Going Back, Looking Forward, Making Plans

For much of our lives, we’re told to look forward and not look back. We all know the problem with that. If you don’t look back, you don’t study history. If we don’t study history, we will repeat the mistakes we should have learned from. The same can be said of writing. So let’s talk about going back to old projects, looking forward to new projects and to the result of plans already in place as well as making plans.

The Writer has an article where they pose the question of when writers should return to abandoned projects. We all have them. Those stories we started and for whatever reason couldn’t finish. They might be a partial outline or the opening of a story or even stories that are basically finished but the writer knows that they just aren’t where they need to be for publication and they can’t figure out what to do. 

Smart writers keep those stories. They might be stored in a file on their computer or in a box under the bed. From time to time, the writer might have revisited them to pull a scene or a character out for another project. But the stories themselves continue to languish.

So when do you go back to them? Do you go back to them? 

The article is actually pretty good and offers some excellent examples of well-known authors doing just that. Many of our readers here will recognize at least a couple of the names in the article. But it all basically comes down to these four factors in deciding whether you should revisit that abandoned work or not:

  1. You’re inspired enough to return to them,

  2. You can recapture the mood of the work,

  3. You can find a way to handle the subject,

  4. You can handle the demands of craft and technique, whatever they might be,

  5. And, finally, if you’ve got that writerly persistence all writers need.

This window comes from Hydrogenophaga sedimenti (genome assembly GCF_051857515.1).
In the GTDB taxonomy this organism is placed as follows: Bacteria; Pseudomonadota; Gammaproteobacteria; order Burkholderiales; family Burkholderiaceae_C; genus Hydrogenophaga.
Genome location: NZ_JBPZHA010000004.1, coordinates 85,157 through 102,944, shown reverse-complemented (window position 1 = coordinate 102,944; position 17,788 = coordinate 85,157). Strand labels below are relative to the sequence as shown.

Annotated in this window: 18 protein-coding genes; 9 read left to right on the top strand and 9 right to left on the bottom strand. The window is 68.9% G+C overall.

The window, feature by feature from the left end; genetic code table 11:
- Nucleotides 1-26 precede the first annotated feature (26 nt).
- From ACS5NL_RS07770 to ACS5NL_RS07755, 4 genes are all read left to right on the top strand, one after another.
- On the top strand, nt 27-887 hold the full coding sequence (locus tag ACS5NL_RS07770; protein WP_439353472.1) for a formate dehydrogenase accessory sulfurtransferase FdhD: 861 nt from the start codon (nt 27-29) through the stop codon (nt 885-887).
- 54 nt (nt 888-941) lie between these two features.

I completely agree with the first factor. You have to feel the need and have the inspiration to return to the work. If you don’t, at best you will put out a story where the reader more than likely will be able to tell the work didn’t move you–and if it doesn’t move you, it probably won’t move them. At worst, you’ll continue to stare at the screen and the words won’t come. 

I tend to disagree at least a little with the second factor. It is too simplistic, especially since the story earlier goes into good detail describing what it means by mood. It might be the mood of the story or it might be your mood when writing it. So, I’d change the second to read “You can capture the mood to work on the book/story.” Related to that is you can now capture a mood in the story that drives it forward.

The rest of the factors are pretty much right on as well, at least in my experience. The last one is absolutely true. It is very easy to walk away from a project when it becomes difficult. Almost every project has that point. So very many folks who want to be writers turn away at that point and jump to another project. Because of that, they never finish anything. A writer is one who pushes through those points, stopping only when they hit that wall they can’t push through. Sometimes that wall comes because you’ve written yourself into a corner. Sometimes it’s because you have a great idea but no clue where to go from there. Sometimes, your craft just isn’t up to that particular job. 

Do you have a project you’ve abandoned for whatever reason and you keep looking back at, wondering if you should finally take a stab at finishing it? If so, ask yourself why you walked away in the first place. Then ask what is different now. Are you ready to go back and give it another go?

So that’s the bit about looking back. Looking forward comes next. On the writing front, it is looking at the business of writing and publishing. We’ve written extensively about the various factors that you have to account for when preparing to publish a book, so I’m not going to go back over that right now. Instead, keeping with the “looking at what we’ve already written” theme, let’s talk about looking at what you’ve already written and published. 

I started thinking about this again the other day when someone asked on a board I belong to if they should go back and take a look at their first in series before they go wide. They’ve a handful or so of books out on Amazon and are going to quit being exclusive. The advice ranged from “it would be a waste of time you could use to write something new” to “what do your reviews say and what is your sell through on the series?”. Both are valid responses, up to a point. Both are considerations I’ve taken into account when I started going wide or when I decided to re-issue books.